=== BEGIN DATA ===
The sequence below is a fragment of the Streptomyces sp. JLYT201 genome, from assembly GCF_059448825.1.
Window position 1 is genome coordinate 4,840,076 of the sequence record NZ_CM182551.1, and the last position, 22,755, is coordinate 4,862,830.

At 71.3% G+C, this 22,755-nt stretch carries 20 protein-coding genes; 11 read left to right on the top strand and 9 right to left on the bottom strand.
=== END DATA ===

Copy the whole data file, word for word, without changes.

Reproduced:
The sequence below is a fragment of the Streptomyces sp. JLYT201 genome, from assembly GCF_059448825.1.
Window position 1 is genome coordinate 4,840,076 of the sequence record NZ_CM182551.1, and the last position, 22,755, is coordinate 4,862,830.

At 71.3% G+C, this 22,755-nt stretch carries 20 protein-coding genes; 11 read left to right on the top strand and 9 right to left on the bottom strand.